Plaintiff appealed only that portion of Supreme Court's order dismissing the General Obligations Law § 11-100 claim against Reyer, and the Appellate Division affirmed. That court held that "General Obligations Law § 11-100 is not applicable to a homeowner who has neither supplied alcohol nor procured alcohol for consumption by an underage person" (235 AD2d 413). We granted plaintiff leave to appeal and now reverse.

Analysis

Under age drinking is a significant societal problem that has generated widespread concern (see, e.g., French, Kaput and Wildman, Special Project: Social Host Liability For The Negligent Acts Of Intoxicated Guests, 70 Cornell L. Rev. 1058 [1985]; Comment, Killer Party: Proposing Civil Liability For Social Hosts Who Serve Alcohol To Minors, 30 J Marshall L Rev 245, 257-258 [1996] [" Killer Party"]). All 50 states have set minimum drinking ages, a measure which has to some extent prevented minors from themselves purchasing alcohol at bars and liquor stores. [n.1] Those same laws, however, have proven far less effective in stopping minors from obtaining alcohol in a social setting, where it is provided to them by individuals who have little, if any, financial disincentive for doing so (see, e.g., Killer Party, supra, at 260).

States have responded to this circumvention of their minimum age laws in a variety of ways. Some have by statute imposed civil liability, criminal liability or both on gratuitous providers of alcohol. In other states, courts have recognized a common law duty of the provider (see, generally, Annotation, Social Host's Liability For Injuries Incurred By Third Parties As A Result Of Intoxicated Guest's Negligence, 62 ALR4th 16). New York has taken the former approach: in addition to making it a crime to furnish alcoholic beverages to a minor in most cases (Penal Law § 260.20[2]), in 1983 the Legislature enacted General Obligations Law § 11-100, which provides:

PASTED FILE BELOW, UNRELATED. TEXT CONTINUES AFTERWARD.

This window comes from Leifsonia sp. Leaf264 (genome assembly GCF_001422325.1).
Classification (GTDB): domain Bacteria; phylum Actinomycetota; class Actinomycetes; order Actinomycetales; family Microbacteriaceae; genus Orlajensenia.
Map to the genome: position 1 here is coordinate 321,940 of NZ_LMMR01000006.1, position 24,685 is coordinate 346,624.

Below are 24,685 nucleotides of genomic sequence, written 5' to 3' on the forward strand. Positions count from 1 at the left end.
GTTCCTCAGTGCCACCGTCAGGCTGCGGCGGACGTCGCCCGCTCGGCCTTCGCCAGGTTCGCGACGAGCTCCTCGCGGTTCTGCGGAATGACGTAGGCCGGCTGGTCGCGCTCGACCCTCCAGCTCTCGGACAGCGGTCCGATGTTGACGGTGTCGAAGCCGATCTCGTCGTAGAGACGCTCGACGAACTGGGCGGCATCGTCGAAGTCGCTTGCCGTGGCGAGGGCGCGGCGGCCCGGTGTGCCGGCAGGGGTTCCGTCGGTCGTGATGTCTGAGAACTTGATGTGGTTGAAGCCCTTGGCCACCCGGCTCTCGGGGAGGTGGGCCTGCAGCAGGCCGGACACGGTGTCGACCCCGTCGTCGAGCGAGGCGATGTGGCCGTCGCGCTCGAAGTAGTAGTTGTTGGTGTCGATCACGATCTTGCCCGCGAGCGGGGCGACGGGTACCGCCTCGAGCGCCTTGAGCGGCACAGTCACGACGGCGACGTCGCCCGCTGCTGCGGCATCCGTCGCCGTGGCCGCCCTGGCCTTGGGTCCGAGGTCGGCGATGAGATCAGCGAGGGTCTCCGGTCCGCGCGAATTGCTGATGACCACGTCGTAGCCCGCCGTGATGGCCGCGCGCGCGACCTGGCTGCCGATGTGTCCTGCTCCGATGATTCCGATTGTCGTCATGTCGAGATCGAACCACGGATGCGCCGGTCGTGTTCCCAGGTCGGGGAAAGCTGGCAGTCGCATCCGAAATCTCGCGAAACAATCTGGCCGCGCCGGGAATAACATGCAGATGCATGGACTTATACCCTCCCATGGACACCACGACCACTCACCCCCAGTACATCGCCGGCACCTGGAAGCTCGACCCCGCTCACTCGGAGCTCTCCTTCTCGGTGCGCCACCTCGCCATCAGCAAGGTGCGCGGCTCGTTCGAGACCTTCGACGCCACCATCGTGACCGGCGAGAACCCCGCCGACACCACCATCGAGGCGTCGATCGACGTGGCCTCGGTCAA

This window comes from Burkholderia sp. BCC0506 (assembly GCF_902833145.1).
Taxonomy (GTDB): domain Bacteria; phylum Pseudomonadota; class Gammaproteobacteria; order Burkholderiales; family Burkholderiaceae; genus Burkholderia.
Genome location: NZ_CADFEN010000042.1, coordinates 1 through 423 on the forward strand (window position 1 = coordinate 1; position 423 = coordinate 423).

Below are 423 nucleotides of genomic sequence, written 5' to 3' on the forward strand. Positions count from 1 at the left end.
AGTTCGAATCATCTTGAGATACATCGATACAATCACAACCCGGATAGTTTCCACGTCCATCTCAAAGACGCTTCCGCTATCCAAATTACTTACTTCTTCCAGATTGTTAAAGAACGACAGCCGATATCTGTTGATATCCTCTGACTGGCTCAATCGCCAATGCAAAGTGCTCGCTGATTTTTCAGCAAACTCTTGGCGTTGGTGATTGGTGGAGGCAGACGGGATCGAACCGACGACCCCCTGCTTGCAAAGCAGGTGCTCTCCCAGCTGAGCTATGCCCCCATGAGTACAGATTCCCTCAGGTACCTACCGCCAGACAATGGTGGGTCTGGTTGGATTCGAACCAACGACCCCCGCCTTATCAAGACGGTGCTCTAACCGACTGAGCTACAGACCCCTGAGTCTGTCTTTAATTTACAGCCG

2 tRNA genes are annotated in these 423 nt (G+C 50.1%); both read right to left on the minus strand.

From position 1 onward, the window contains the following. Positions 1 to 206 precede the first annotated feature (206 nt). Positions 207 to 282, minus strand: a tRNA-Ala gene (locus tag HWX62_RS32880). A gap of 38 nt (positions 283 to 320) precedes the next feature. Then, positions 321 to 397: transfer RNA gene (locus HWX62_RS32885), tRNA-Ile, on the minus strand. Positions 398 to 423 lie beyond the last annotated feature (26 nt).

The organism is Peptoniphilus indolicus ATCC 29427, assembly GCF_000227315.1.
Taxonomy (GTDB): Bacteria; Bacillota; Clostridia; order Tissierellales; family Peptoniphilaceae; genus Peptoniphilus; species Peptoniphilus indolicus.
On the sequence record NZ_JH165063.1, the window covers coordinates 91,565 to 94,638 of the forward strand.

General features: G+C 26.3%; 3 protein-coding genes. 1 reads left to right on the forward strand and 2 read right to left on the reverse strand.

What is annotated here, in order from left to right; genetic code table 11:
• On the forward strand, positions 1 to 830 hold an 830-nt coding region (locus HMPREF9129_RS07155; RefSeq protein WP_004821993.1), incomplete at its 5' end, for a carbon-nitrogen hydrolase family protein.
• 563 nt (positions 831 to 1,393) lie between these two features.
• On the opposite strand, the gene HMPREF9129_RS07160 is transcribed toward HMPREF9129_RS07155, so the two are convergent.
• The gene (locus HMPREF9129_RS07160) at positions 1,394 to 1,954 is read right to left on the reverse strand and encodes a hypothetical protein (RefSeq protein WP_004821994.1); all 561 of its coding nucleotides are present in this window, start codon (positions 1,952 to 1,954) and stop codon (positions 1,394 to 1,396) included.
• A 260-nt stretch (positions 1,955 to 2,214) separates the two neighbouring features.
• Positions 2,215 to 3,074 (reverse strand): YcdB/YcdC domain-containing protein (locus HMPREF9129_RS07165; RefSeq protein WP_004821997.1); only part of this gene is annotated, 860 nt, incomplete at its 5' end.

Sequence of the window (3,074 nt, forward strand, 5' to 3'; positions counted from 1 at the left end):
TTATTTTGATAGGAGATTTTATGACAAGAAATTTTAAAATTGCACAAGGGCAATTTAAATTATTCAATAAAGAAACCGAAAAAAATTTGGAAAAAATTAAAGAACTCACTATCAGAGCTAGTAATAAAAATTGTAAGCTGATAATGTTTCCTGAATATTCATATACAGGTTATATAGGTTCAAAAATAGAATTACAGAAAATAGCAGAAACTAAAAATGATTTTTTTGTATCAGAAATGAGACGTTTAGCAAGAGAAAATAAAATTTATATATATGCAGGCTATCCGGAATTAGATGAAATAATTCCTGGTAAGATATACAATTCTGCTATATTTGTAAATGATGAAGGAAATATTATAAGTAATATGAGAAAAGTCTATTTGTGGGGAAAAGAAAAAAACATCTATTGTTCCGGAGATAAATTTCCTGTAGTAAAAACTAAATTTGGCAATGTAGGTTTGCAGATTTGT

"Any person who shall be injured in person, property, means of support or otherwise, by reason of the intoxication or impairment of ability of any person under the age of twenty-one years, whether resulting in his death or not, shall have a right of action to recover actual damages against any person who knowingly causes such intoxication or impairment of ability by unlawfully furnishing to or unlawfully assisting in procuring alcoholic beverages for such person with knowledge or reasonable cause to believe that such person was under the age of twenty-one years" (General Obligations Law § 11-100[1] [emphasis supplied]).
[n.2]

Conceding that Reyer herself never actually served alcohol to any party guest, plaintiff nonetheless contends that Reyer's actions constituted "furnishing" under the statute. Neither the relevant statutes (including related enactments General Obligations Law § 11-101 and Alcoholic Beverage Control Law § 65) nor our prior cases define the term "furnishing," which is ordinarily understood to mean "to provide in any way," "to supply" or "to give" (see, e.g., Black's Law Dictionary 675 [6th ed 1990]; Webster's Deluxe Unabridged Dictionary 743 [2d ed 1983]; accord, Ball v Allstate Ins. Co., 81 NY2d 22, 25).

Here, Reyer allegedly gave permission for the alcohol at the party she was planning, provided storage for the kegs of beer both before and after the party, negotiated a share of the proceeds from cup sales for herself and at least attempted to arrange for her friends to drink the beer without charge. Her request for a portion of the proceeds from cup sales underscores her complete complicity in the fraternity's plans to furnish beer. As stated in plaintiff's affidavit, Reyer "chose to participate in a scheme to furnish alcohol to underage individuals in return for a payment of money." Moreover, without Reyer's advance permission, the beer could not have been served as it ultimately was. Indeed, many of the 150 minors present may well not have come to the party in the first instance had they not known that alcohol would be available.